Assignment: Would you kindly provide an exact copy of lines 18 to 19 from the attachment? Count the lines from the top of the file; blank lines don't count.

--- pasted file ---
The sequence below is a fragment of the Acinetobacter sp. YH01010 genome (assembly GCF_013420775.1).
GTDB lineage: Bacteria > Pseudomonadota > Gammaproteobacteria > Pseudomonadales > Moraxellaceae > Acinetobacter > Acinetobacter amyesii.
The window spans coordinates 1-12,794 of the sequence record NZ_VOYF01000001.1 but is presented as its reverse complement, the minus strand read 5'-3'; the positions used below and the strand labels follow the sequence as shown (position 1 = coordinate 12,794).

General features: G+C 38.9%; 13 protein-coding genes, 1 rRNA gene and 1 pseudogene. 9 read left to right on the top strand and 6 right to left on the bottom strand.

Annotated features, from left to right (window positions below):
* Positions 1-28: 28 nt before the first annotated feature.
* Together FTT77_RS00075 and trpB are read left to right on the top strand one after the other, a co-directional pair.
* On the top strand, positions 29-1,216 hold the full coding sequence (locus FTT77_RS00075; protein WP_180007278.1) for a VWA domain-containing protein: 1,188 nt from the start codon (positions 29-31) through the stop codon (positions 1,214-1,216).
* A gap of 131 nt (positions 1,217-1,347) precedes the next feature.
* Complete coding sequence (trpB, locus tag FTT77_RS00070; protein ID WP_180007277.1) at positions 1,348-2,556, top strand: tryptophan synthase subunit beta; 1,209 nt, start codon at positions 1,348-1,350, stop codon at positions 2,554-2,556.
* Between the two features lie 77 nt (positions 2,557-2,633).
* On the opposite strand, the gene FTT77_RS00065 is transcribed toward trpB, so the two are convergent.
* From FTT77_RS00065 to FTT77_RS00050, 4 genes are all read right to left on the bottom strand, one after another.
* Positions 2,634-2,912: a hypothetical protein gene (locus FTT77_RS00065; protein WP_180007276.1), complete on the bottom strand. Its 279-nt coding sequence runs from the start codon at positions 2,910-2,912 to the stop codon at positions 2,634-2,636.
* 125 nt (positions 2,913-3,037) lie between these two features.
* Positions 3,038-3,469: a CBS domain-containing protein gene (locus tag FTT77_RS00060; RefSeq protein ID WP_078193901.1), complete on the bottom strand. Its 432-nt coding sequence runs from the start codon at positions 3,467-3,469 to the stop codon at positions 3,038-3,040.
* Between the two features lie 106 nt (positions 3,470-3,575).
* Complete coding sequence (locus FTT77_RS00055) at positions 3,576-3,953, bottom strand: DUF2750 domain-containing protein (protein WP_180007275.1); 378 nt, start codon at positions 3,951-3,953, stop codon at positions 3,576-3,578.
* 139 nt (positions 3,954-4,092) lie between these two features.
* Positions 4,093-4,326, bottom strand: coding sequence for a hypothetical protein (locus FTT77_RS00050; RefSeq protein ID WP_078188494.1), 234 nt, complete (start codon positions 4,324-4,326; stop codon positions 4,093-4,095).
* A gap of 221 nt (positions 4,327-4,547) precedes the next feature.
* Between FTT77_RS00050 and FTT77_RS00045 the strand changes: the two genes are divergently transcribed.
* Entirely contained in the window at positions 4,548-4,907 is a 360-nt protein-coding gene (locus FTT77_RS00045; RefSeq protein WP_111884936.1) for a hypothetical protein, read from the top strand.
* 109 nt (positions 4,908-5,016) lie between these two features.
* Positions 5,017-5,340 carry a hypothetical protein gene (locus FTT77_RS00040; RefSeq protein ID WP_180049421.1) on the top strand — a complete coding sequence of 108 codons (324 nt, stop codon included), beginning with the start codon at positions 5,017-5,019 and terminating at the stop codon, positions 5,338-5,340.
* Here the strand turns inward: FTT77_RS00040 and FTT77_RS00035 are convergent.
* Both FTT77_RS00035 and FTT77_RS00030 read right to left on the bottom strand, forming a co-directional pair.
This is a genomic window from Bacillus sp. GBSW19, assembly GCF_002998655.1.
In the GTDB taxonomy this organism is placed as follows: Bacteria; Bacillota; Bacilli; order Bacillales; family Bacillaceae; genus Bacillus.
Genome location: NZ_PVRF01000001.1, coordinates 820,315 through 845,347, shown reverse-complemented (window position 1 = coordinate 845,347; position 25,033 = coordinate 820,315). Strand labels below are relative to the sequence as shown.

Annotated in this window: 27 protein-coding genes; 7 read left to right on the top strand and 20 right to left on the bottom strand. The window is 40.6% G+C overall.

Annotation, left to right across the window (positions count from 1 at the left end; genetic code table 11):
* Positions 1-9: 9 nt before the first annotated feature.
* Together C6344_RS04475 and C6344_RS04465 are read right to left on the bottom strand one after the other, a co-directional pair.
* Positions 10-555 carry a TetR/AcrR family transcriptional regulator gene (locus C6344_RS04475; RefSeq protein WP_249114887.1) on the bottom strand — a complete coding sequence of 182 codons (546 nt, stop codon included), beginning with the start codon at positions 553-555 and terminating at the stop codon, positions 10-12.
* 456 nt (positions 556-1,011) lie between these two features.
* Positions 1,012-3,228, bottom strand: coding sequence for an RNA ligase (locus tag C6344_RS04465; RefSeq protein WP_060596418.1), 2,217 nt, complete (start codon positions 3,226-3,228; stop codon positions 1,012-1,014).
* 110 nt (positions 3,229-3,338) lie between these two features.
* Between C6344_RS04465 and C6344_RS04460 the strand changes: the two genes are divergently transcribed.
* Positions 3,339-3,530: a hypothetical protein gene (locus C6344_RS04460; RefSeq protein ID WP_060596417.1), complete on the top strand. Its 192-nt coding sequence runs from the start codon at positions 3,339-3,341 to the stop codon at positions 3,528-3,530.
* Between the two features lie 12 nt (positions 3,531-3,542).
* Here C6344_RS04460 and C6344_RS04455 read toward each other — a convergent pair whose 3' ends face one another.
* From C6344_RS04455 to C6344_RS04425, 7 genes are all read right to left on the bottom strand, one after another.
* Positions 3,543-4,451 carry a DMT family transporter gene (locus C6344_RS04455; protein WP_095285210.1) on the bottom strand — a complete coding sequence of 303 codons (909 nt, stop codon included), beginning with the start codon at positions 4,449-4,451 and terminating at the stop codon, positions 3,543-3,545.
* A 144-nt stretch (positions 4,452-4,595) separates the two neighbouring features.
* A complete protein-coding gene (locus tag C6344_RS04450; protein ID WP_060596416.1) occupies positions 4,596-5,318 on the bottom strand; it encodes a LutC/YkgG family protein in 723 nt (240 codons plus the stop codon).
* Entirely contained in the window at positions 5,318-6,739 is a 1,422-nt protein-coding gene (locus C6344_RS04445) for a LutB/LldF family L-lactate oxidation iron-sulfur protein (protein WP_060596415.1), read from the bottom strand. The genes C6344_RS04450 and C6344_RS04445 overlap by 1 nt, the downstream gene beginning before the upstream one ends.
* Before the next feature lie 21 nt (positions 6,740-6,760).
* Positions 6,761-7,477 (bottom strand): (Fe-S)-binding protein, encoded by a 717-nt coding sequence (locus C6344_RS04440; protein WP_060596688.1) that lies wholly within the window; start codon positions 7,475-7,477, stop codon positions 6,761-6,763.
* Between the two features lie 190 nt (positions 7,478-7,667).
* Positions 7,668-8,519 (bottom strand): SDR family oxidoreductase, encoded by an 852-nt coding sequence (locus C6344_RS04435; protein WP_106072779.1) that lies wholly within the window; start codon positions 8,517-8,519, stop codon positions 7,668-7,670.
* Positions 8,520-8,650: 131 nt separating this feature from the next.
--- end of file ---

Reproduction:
* Complete coding sequence (locus FTT77_RS00055) at positions 3,576-3,953, bottom strand: DUF2750 domain-containing protein (protein WP_180007275.1); 378 nt, start codon at positions 3,951-3,953, stop codon at positions 3,576-3,578.
* 139 nt (positions 3,954-4,092) lie between these two features.